Haema 2016; 7(1): 27-36
by Panagiotis Kaloyannidis
Haematology Clinic – Bone Marrow Transplantation Unit, Gene and Cell Therapy Center “G. Papanikolaou” General Hospital, Thessaloniki, Greece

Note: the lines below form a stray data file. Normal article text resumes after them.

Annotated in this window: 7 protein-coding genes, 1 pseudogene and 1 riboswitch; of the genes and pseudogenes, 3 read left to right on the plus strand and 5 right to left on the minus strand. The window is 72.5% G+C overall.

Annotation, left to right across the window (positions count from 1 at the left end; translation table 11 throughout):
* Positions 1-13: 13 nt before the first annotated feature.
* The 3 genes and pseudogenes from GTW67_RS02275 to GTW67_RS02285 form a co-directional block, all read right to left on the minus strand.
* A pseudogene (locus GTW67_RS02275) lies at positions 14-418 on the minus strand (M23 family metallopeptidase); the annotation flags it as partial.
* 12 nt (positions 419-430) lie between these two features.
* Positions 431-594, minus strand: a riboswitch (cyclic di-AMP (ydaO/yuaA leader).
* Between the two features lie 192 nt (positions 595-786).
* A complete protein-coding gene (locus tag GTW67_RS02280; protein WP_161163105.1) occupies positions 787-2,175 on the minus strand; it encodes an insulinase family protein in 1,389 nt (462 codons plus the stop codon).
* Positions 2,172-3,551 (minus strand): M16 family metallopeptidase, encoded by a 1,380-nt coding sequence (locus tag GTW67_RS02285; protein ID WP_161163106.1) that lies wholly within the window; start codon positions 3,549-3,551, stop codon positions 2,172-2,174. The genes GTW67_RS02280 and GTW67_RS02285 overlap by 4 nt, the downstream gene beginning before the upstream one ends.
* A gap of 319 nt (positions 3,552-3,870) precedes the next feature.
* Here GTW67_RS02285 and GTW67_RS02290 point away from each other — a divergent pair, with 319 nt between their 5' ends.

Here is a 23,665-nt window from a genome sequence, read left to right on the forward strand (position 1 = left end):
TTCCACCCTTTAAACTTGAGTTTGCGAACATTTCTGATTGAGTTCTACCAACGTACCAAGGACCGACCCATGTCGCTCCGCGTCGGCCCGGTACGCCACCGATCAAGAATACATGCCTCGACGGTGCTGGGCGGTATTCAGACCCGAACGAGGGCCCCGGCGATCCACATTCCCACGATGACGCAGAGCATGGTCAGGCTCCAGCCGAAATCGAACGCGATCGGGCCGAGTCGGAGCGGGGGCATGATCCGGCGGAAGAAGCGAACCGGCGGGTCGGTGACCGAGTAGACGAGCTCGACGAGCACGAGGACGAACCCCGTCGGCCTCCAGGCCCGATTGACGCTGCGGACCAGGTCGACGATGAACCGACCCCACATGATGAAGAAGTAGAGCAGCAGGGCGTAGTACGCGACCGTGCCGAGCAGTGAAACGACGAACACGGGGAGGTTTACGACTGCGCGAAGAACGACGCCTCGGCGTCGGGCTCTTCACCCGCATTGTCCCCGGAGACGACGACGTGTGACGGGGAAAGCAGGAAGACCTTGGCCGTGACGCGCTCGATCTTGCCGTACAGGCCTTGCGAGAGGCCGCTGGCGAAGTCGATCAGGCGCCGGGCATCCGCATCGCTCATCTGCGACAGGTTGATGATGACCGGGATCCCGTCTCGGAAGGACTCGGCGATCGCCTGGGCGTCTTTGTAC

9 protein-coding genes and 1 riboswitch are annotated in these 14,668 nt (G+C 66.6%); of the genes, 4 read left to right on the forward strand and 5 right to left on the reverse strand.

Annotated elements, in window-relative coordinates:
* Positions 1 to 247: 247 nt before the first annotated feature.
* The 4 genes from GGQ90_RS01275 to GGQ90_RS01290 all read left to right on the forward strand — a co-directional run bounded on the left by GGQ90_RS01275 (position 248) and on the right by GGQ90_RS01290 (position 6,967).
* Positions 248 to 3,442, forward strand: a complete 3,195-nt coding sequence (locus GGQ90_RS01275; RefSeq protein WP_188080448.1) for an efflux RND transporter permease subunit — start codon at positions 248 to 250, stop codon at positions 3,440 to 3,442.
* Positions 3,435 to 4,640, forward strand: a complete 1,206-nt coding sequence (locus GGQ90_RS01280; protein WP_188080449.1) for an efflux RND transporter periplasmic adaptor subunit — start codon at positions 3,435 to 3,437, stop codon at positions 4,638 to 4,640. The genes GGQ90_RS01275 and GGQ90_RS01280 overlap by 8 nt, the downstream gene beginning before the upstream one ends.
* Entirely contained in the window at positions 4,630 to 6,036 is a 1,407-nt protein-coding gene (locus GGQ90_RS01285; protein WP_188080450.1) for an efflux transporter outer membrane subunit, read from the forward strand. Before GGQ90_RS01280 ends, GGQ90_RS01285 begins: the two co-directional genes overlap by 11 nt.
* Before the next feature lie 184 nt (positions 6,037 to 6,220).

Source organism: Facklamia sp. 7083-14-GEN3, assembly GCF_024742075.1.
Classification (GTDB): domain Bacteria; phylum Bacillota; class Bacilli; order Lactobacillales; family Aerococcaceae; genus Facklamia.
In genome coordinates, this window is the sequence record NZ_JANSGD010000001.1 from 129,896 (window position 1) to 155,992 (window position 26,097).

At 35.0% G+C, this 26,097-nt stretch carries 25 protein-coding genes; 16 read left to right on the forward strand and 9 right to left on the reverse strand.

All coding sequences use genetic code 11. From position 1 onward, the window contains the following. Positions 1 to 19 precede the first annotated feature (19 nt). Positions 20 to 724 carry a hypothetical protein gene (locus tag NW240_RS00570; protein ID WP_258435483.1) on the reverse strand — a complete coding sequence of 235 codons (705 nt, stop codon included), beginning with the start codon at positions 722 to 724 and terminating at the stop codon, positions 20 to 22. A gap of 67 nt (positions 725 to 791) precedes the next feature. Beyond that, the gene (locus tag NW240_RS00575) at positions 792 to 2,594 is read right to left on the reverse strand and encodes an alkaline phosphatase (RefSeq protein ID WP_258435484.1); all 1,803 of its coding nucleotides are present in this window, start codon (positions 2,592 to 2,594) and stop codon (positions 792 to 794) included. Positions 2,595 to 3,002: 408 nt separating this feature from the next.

Current chemotherapy protocols, hematopoietic stem cell transplantation and support- ive care have led to remarkable improvements in the outcome of patients with hematologic malignancies. However, therapeutic approaches of high efficacy and low toxicity remain a highly desirable, albeit challenging goal in hematology and oncology in general. In this context, cellular-based therapies have enormous capabilities. The knowledge that donor lymphocyte infusions have the potential to eradicate relapsed disease following allogeneic hematopoietic stem cell transplantation, provided the conceptual basis of the effort to generate T lymphocytes with specific activity against tumor cells. The genetic modification of T-cells to express an additional to their native TCR, chimeric antigen receptor- (CAR-), combines the HLA-independent binding of cell surface target molecules with the delivery of a tailored activating signal to the engineered immune cells, with the goal to deliver effective anti-tumor activity and long term persistence. Engineered CARs are incorporated into peripheral blood T cells by using various vector transfer systems, most commonly integrating viral vectors. The B-cell origin antigens are the most widely used surface antigen targets. CAR/T-cell-based immunotherapy has been under development for almost 20 years, over which period it has progressed from a novel and complex technology to an emerging alternative therapeutic modality for hematological malignant diseases. However, sever- al issues in terms of safety and efficacy still remain to be addressed. This brief review summarizes the most recent biological and clinical developments and highlights the future directions towards the wide application of cellular therapies in hematological malignancies.